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Research Article - (2015) Volume 6, Issue 6

Serine Exoproteinases Secreted by the Pathogenic Fungi of Alternaria Genus

Tatiana A Valueva1*, Natalia N Kudryavtseva1, Alexis V Sofyin1, Boris Ts Zaitchik1, Marina A Pobedinskaya2, Lyudmila Yu Kokaeva2 and Sergey N Elansky2,3
1A.N. Bach Institute of Biochemistry of the Russian Academy of Sciences, Leninsky prospect 33, Moscow 119071, Russia
2Department of Mycology, M.V. Lomonosov Moscow State University, Moscow 119991, Russia
3A.G.Lorkh Potato Research Institute of the Russian Academy of Sciences, Moscow region, 140051, Kraskovo-1, Lorkh Street 23, Russia
*Corresponding Author: Tatiana A Valueva, Valueva A.N. Bach Institute of Biochemistry of the Russian Academy of Sciences, Leninsky Prospect 33, Moscow 119071, Russia, Tel: +74959523431 Email:


Fungi of different species of the Alternaria genus isolated from potato or tomato plants in several Russian regions excreted proteolytic enzymes during the growth in the medium containing thermostable proteins of pea and carrot. The growing of fungi in such medium can be considered as a model system for studying the infection process. It has been shown increased production of proteolytic enzymes that included serine proteases belonging to the subtilisin and trypsin families. In most isolates, the proteolytic enzymes production has been observed during the exponential phase of growth. The data obtained demonstrated that the exoproteinase activity depended on the natures of both the isolate and its host plant, but it was defined by the isolate's genotype predominantly. The data also clearly demonstrated a phenomenon of exceeding of the exoprotease activity, especially trypsin-like, in the tomato isolates in comparison with that in the potato isolates. They indirectly indicate the possibility of pathogenic specialization of Alternaria spp. in the Solanaceae that is in accordance with the existence of intra- and inter-specific variations in species of Alternaria.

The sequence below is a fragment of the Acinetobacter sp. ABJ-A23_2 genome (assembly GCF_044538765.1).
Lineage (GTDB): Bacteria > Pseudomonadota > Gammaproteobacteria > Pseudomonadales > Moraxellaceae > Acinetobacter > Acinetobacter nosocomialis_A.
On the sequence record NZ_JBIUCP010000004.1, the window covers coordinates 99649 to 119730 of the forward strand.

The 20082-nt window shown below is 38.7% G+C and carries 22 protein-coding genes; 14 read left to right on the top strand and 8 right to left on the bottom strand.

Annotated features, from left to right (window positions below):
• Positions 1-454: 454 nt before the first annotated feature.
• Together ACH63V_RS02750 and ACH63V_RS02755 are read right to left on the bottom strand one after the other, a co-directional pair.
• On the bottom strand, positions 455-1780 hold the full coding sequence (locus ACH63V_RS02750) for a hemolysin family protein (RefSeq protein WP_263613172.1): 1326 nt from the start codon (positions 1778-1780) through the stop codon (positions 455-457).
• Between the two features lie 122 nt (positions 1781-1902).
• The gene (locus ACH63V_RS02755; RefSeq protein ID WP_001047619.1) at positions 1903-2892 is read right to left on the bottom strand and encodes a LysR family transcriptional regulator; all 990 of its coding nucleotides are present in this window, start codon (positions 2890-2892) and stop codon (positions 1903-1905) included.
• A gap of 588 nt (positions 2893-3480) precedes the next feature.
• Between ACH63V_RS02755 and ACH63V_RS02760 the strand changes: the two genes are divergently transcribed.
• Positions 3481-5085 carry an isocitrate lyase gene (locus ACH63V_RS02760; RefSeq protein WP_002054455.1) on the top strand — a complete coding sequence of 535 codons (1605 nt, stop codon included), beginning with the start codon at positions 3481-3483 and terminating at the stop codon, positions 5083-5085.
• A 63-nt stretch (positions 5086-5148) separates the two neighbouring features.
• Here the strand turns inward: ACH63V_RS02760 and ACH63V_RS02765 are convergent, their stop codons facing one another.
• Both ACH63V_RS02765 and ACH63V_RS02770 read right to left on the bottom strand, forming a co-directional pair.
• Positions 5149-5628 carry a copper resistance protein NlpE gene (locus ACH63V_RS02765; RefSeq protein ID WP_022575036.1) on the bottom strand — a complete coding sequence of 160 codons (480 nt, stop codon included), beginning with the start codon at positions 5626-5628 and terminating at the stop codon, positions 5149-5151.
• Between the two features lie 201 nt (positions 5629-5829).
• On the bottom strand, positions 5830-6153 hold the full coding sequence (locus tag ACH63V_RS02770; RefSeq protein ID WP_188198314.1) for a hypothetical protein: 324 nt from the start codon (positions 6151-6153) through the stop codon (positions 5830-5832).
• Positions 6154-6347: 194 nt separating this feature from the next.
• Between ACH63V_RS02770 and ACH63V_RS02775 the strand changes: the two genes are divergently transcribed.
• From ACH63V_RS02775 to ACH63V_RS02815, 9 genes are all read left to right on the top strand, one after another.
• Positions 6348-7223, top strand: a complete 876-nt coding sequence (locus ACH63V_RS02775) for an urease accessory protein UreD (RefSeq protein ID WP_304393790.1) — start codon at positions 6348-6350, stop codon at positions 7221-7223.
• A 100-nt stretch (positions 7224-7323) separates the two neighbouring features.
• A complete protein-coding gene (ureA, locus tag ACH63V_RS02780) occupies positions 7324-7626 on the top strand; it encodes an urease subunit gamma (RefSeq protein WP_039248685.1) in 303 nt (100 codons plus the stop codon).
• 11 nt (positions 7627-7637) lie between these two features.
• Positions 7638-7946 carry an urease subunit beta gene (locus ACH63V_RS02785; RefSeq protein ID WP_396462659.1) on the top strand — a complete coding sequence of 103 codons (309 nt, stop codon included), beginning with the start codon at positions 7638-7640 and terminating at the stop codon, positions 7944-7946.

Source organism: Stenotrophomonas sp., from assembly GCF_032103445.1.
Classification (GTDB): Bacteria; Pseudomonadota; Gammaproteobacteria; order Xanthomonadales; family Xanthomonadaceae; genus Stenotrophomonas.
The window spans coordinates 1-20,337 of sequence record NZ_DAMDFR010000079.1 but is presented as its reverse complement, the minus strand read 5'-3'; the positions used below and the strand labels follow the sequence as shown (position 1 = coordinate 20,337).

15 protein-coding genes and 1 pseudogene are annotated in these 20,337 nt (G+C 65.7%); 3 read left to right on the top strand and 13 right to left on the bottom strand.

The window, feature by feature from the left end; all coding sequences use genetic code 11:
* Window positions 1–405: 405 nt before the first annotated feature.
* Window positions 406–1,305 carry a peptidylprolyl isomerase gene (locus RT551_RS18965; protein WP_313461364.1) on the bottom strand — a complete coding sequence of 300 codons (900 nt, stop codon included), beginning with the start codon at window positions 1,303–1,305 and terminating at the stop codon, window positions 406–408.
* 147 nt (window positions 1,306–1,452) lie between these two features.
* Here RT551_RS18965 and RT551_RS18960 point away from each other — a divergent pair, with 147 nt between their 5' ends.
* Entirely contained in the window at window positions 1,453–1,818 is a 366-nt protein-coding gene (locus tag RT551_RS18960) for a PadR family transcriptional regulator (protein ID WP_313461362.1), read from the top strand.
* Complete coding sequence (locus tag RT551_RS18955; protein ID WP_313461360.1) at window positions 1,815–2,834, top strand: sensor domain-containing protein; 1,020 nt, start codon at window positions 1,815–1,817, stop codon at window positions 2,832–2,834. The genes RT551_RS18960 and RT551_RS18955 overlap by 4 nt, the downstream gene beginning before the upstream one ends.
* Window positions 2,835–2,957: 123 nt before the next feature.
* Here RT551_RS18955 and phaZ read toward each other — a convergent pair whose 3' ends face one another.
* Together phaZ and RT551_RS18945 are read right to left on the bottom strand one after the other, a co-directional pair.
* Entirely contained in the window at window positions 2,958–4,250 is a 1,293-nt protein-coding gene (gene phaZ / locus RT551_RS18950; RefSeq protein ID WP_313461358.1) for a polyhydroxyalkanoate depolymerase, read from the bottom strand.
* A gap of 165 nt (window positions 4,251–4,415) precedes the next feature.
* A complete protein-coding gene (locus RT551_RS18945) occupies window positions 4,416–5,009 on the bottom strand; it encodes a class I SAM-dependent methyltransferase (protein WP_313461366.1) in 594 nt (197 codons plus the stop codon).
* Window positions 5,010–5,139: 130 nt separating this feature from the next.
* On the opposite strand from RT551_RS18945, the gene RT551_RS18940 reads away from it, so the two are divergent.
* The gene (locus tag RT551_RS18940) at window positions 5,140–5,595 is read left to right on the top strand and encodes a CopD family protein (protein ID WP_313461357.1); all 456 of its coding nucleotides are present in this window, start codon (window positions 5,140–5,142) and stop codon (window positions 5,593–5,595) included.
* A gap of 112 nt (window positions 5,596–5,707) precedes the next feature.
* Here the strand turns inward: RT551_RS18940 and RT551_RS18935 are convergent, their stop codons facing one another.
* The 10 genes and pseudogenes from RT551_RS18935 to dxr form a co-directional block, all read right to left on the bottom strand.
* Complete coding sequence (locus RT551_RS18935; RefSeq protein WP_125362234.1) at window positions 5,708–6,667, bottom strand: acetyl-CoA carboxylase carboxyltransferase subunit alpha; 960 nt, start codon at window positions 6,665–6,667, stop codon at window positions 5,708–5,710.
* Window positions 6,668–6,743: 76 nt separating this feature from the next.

Keywords: Alternaria genus; Subtilisin-like proteinases; Trypsinlike proteinases; Potato and tomato plants


Genus Alternaria Ness is ubiquitous, including species found worldwide in association with a large variety of plants. Many species are saprophytes, animal/plant pathogens or postharvest pathogens. Species of the genus are reported to occur in different ecosystems and geographic regions [1-3]. As a plant pathogen, Alternaria has a wide range of hosts ranking 10th in terms of their total number [4]. As postharvest pathogens, Alternaria species contribute to extensive losses of our agricultural output due to spoilage [5].

Early blight is a dangerous fungal disease caused by Alternaria spp., which affects tomato (Solanum lycopersicum L.) and potato (Solanum tuberosum L.), two of the most important vegetable crops. Epidemics of early blight occur with high intensity in almost all areas where these crops are grown and it is an important disease worldwide [1,6,7]. In Russia the potato and tomato pathogens of the early blight can be a lot of species of the Alternaria genus, among which are both the large-spore species, such as A. solani Sorauer and A. tomatophila Simmons, and some small-spore species, such as A. alternata (Fr.) Keissl., A. tenuissima (Kunze) Wiltshire, A. infectoria E.G. Simmons, and A. arborescens [8]. However, the population of the pathogens was poorly investigated. The taxons listed represent heterogeneous groups including species, which differ in morphological, ecological, physiological and biochemical characteristics. Different species may have their own biological features and vary in such practically important indicators as aggressiveness, virulence to different potato or tomato cultivars, resistance to fungicides, toxigenicity, temperature of growth optimum in winter. Moreover, the isolates of the same species can significantly vary mycologically.